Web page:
During 2018, Essex Wildlife Trust and the Southern Colour Ringing Group launched a dark-bellied brent geese satellite tagging project to gain a better understanding of the species’ impressive 2,500-mile annual migration to their breeding grounds in Siberia. Now in its third year, the local conservation charity and partners have an improved insight into the movements of these winter visitors.
During the pilot study in 2018, 18 geese were ringed under a BTO license at Essex Wildlife Trust’s Blue House Farm nature reserve. This was the first time the species had been ringed in Essex for over 40 years and allowed the geese to be identified and recorded throughout their long-haul flight back to Siberia. To gain more comprehensive data on the location of the geese, solar-powered satellite tags were also fitted to five geese, allowing the exact location of the geese to be recorded throughout each day.
This year, 20 more geese were fitted with Darvic rings, unique to the Blue House Farm project, bringing the total number of birds ringed since the project launched to 52. Two more birds have also been fitted with a GPS tracker, including a juvenile bird, which will help gain more information about life span and dispersal patterns.
With still lots to learn about these fascinating geese, the conservation charity and partners have already uncovered via tracking and general observation how the geese are using the Crouch Estuary over winter, the interaction between parent and offspring movements, the distribution of family units within the whole overwintering flock and interactions between unrelated birds. The tracking has also identified important sites, finding that the same birds are using two of Essex Wildlife Trust’s nature reserves, moving up to 11km within the Crouch Estuary over the duration of winter. It has also been discovered that the birds have preferred roosting sites, returning within 200m - 300m of the same areas each evening to roost.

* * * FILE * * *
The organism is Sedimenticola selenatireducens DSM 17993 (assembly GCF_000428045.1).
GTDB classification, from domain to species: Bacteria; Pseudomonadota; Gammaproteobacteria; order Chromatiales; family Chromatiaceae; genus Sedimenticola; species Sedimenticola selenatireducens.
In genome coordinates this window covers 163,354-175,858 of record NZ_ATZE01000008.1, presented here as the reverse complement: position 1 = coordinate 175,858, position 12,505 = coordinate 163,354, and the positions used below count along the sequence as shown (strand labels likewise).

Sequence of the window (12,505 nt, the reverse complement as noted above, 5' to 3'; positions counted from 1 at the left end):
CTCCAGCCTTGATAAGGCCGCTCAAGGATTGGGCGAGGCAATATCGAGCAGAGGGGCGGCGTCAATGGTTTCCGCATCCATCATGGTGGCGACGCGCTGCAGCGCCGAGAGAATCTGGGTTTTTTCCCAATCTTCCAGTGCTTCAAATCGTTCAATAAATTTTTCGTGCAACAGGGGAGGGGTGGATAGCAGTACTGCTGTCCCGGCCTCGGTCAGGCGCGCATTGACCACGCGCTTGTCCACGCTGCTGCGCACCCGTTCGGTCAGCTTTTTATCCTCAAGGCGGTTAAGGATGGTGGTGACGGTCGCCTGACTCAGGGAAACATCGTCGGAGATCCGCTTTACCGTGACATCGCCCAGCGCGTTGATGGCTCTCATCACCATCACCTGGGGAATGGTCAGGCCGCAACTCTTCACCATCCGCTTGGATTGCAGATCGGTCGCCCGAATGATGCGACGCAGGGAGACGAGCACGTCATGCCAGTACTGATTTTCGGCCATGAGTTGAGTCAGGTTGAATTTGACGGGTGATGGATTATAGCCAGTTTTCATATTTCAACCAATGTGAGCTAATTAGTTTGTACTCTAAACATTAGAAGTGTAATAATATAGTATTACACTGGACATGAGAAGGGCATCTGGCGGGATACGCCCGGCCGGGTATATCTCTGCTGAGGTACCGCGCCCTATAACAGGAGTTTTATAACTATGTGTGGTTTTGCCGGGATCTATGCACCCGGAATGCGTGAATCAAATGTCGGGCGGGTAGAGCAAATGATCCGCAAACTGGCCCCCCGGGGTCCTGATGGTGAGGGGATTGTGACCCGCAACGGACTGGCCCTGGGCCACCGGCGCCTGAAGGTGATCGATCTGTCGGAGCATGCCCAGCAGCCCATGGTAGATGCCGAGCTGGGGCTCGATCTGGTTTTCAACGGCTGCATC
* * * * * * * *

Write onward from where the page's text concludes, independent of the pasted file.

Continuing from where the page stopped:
A quarter of the world’s population of dark-bellied brent geese spend the winter months around the Essex coast and the information gathered is already invaluable for their protection. The saltmarsh habitat around the River Crouch has degraded or disappeared significantly over the past century and this research has highlighted the importance of intertidal habitats for the geese and the need for landscape-scale conservation across Essex. The project will subsequently inform management plans and conservation in the wider landscape.
Essex Wildlife Trust is learning more each year about the movements of the geese which has been incredibly insightful regarding how best to protect them in future. Thank you to The Essex Recorders Partnership, Essex Birdwatching Society and the Southern Colour Ringing Group for fundraising for the satellite tags and supporting this valuable project.